And we admit more than 80,000 schoolchildren a year (plus another 20,000 chaperones and teachers) free of charge each year for self-guided aquarium visits and classroom programs put on by our staff.

    In 2009, free admission programs accounted for nearly 250,000 visits out of our total attendance of 1.9 million visitors. Aquarium members accounted for nother 450,000 visits, and they can come as often as they like for their annual membership contribution — significantly reducing the per-visit cost for a family.

    It’s a delicate balance, but I think we’re doing a pretty good job of it.

    Ken Peterson, Communications Director

    • stevetokar Says:

      Ken, thanks for your thoughtful comments. I do realize that the line between staying financially stable and being accessible to lower income visitors is tough. My admission-as-barrier posts were intentionally simplistic, because I wanted to get at a general trend that I think is worth examining. Some institutions are obviously a much better value for the money than others. I think the Aquarium does great job, generally speaking, in terms of comfort, access, mission-focused education, and general immersive enjoyment. When we visit, we also notice a greater apparent variety of visitors, demographically and economically speaking, than at most Bay Area cultural institutions. So you seem to be doing something right. But, boy, that admission price list is nonetheless daunting when you first encounter it.

      I wonder if anyone has done research on museum admission prices versus the rate of inflation and/or cost of living index over the last, say, 50 years. Has the ratio changed? And in what direction?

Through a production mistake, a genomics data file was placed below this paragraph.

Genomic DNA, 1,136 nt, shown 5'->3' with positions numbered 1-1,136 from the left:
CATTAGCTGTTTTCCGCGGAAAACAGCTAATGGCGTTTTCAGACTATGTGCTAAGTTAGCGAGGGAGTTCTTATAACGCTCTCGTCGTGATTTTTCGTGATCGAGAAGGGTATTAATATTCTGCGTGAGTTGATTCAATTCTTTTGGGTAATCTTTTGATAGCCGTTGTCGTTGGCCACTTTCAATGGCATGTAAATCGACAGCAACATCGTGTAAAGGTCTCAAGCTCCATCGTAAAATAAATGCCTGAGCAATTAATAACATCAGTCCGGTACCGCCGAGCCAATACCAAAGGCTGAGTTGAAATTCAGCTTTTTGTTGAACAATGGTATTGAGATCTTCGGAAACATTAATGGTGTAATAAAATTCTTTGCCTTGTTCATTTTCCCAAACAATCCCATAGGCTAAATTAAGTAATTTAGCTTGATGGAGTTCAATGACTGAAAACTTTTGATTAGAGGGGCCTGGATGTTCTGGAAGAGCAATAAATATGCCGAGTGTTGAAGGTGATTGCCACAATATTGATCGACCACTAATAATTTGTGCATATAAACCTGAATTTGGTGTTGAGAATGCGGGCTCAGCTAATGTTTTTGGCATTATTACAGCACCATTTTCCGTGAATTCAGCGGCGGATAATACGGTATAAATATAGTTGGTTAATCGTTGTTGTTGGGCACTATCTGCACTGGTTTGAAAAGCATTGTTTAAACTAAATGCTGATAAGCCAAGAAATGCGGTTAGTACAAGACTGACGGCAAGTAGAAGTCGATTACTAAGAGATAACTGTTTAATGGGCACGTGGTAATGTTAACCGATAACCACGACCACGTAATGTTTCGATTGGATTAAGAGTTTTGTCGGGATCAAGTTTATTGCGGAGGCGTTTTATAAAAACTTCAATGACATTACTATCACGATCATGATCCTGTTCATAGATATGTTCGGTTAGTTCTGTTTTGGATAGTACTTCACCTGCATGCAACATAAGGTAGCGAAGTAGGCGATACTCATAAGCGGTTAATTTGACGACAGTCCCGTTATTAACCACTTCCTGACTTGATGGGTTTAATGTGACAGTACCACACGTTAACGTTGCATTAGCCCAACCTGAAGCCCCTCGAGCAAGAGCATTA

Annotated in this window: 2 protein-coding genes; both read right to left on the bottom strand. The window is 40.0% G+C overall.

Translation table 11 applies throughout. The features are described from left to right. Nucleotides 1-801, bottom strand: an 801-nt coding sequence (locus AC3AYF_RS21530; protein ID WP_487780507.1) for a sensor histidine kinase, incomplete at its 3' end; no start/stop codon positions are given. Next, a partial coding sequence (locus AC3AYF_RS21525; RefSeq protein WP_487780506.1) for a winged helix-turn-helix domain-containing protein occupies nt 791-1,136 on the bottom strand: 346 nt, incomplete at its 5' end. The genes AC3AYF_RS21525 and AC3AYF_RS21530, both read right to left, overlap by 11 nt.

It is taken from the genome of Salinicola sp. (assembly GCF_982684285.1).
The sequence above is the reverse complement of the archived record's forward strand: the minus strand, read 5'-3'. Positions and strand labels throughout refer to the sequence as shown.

2. Lisa Hubbell Says:

    Steve, thanks for posting this. As a long-time museum professional (and I’d like to think someone with a strong interest and stake in future museum visitation), I started bringing my daughter up going to every kind of museum, at least a couple of times a month. Since becoming an underemployed consultant, I tend to take her once or twice a year, mainly to art museums, and price is certainly a factor. $15+ entrance fees are out of the question, to say nothing of memberships. We’ll get to the Tut exhibit before it closes, most of the others can wait.

    • stevetokar Says:

      Lisa, thank you for reading and commenting. I hope business/employment picks up for you soon. A number of the museums I looked at for these posts offer reduced, pay-what-you-will, or free admission times … Thursday evenings or first Fridays, etc. Something to possibly take advantage of in your own locality. Also, I wonder why museums have not started offering the option of installment payments on annual memberships, which would surely lower the affordability threshold for lots of would-be members — 12 payments of $10 or whatever. You would get all the advantages of membership as long as your payments were current (easy enough to check on at the membership desk when you enter; for that matter, you could pay your monthly membership fee when you enter). Museums would get a larger membership base. What would be the downside?

  3. harpist01 Says:

    Thank you for these statistics; I am currently researching for a formal policy debate regarding the case for free admission to all museums. Thank you again.